Title:
Abrasive-free polishing system
Kind Code:
A1


Abstract:
The invention provides a chemical-mechanical polishing system comprising a water-soluble silicate compound, an oxidizing agent that oxidizes at least a part of a substrate, water, and a polishing pad, wherein the polishing system is substantially free of abrasive particles. The invention further provides a method of chemically-mechanically polishing a substrate with the aforementioned polishing system. The polishing system is particularly useful in the removal of tantalum.



Inventors:
Cherian, Isaac K. (Aurora, IL, US)
Moeggenborg, Kevin J. (Naperville, IL, US)
Application Number:
11/205428
Publication Date:
02/22/2007
Filing Date:
08/17/2005
Assignee:
Cabot Microelectronics Corporation (Aurora, IL, US)
Primary Class:
Other Classes:
106/3, 106/603, 156/345.12, 257/E21.304
International Classes:
C09G1/02; C03C15/00; C04B28/26; H01L21/306
View Patent Images:



Primary Examiner:
PARVINI, PEGAH
Attorney, Agent or Firm:
Thomas Omholt (AURORA, IL, US)
Claims:
What is claimed is:

1. A chemical-mechanical polishing system for polishing a substrate comprising: (a) a water-soluble silicate compound, (b) an oxidizing agent that oxidizes at least a part of a substrate, (c) water, and (d) a polishing pad, wherein the polishing system is substantially free of abrasive particles.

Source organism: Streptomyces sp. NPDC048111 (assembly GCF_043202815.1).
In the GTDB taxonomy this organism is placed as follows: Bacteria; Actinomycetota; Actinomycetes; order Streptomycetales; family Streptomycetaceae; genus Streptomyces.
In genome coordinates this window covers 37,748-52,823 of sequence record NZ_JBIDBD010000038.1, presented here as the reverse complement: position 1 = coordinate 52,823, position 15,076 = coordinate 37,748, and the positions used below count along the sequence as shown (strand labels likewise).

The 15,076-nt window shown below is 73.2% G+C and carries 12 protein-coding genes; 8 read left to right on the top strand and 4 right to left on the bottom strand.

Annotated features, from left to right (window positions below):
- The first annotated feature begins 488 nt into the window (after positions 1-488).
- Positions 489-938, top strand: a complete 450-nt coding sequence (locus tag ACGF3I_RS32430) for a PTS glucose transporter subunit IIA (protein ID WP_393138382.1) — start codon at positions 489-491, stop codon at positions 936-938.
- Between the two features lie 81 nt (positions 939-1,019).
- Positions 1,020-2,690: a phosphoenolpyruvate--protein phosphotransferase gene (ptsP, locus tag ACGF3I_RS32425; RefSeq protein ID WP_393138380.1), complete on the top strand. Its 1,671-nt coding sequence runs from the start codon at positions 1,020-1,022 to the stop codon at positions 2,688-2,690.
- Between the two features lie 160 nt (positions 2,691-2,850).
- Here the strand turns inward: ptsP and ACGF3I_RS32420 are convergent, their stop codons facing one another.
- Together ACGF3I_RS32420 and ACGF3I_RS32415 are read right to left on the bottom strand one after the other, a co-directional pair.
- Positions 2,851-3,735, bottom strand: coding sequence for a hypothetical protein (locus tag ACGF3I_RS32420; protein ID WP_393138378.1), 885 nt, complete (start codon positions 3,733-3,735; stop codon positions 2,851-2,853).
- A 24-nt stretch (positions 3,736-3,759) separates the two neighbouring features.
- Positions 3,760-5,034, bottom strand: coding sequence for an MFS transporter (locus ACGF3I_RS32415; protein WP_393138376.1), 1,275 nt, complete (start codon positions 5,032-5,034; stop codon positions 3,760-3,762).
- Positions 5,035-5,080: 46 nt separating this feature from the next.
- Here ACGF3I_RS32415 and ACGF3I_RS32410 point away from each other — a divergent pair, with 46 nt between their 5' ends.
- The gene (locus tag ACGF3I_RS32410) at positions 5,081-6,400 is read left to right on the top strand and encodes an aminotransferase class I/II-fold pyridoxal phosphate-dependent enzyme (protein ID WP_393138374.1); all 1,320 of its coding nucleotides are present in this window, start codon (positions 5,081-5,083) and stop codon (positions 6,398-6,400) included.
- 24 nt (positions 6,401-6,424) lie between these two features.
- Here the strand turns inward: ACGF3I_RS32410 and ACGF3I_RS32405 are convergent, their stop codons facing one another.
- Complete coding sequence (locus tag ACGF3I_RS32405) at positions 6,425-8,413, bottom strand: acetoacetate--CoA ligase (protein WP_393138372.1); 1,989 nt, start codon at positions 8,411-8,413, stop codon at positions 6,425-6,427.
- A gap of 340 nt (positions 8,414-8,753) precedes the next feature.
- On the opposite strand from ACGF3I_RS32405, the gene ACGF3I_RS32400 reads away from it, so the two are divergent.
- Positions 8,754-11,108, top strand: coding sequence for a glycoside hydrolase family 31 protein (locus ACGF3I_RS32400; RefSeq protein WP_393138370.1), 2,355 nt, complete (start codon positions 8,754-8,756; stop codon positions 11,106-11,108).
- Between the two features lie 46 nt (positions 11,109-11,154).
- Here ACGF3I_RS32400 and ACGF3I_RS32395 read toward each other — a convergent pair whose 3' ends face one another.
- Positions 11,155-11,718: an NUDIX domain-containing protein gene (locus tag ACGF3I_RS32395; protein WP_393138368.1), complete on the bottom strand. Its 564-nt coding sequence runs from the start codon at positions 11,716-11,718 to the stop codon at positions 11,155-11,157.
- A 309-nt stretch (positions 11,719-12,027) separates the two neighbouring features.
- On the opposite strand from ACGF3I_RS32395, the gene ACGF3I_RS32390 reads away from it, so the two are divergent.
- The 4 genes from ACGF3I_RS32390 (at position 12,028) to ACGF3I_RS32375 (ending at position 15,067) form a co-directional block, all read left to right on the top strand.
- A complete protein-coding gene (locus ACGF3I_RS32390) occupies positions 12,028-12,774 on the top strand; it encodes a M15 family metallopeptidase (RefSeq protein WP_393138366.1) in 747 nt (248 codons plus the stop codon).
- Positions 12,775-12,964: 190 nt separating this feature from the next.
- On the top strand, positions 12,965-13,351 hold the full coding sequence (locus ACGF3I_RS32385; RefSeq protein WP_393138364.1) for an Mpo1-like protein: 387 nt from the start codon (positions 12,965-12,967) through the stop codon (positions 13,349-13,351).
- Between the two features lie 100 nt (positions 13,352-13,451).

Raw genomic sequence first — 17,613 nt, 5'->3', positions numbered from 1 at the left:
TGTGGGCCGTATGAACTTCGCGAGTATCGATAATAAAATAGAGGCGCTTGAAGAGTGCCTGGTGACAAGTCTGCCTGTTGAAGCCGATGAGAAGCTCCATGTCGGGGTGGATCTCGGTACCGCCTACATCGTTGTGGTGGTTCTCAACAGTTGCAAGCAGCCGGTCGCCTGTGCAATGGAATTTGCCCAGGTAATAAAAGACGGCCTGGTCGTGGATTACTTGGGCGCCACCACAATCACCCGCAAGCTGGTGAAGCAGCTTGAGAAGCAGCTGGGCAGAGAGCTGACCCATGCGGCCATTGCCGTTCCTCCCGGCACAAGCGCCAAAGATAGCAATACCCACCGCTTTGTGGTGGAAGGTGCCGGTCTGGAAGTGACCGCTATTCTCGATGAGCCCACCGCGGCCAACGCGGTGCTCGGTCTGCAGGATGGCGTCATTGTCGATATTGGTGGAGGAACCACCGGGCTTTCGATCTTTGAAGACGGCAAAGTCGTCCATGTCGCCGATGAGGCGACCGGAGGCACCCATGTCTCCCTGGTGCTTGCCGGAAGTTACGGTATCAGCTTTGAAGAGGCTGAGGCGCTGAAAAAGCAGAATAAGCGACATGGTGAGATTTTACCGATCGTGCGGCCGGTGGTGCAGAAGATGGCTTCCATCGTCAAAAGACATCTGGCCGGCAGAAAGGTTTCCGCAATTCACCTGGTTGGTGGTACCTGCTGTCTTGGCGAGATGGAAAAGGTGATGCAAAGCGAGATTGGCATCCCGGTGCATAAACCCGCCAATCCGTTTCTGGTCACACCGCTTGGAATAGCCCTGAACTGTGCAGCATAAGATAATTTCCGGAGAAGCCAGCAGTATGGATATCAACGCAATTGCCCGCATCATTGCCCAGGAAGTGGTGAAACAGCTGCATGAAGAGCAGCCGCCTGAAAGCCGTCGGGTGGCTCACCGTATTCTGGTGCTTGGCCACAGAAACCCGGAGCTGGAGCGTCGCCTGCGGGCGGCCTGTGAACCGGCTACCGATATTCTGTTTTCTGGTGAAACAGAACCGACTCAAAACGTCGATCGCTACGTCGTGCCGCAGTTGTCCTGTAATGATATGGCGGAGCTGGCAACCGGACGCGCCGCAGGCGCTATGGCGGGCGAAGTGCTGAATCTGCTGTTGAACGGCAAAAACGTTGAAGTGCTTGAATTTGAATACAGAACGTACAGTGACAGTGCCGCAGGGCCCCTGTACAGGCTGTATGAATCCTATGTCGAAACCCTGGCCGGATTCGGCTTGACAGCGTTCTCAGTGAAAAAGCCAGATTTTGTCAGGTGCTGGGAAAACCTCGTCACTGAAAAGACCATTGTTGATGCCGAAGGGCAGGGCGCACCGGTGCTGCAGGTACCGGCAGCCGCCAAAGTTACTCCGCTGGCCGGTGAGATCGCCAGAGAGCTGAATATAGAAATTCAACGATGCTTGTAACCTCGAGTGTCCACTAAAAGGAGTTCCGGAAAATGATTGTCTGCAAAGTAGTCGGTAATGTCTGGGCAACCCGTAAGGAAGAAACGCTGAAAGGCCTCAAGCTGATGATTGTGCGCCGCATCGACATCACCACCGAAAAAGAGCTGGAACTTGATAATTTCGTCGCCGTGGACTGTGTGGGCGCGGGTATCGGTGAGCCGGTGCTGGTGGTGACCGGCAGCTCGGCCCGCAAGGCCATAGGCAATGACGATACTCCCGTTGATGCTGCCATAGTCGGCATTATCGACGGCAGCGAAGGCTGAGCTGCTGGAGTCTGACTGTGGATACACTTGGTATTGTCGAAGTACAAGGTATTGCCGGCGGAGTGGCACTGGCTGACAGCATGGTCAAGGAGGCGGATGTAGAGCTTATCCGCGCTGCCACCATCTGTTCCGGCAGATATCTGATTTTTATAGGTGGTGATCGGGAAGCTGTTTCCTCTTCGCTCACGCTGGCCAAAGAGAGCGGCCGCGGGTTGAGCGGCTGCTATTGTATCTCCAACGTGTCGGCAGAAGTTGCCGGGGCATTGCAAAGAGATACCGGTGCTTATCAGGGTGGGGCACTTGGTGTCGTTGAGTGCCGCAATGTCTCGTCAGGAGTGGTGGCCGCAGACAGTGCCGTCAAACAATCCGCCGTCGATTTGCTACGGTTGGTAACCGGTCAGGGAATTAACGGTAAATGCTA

2. The polishing system of claim 1, wherein the water-soluble silicate compound is selected from the group consisting of potassium silicate, sodium silicate, potassium metasilicate, and sodium metasilicate.

3. The polishing system of claim 2, wherein the water-soluble silicate compound is potassium silicate.

4. The polishing system of claim 3, wherein the potassium silicate has a SiO2:K2O molar ratio of about 2.8 to about 3.9.

5. The polishing system of claim 4, wherein the potassium silicate has a SiO2:K2O molar ratio of about 3 to about 3.6.

6. The polishing system of claim 1, wherein the oxidizing agent is selected from the group consisting of hydrogen peroxide, potassium iodate, potassium permanganate, ammonium persulfate, potassium hydrogen peroxymonosulfate sulfate, ammonium molybdate, ferric nitrate, potassium nitrate, and combinations thereof.

7. The polishing system of claim 6, wherein the oxidizing agent is hydrogen peroxide.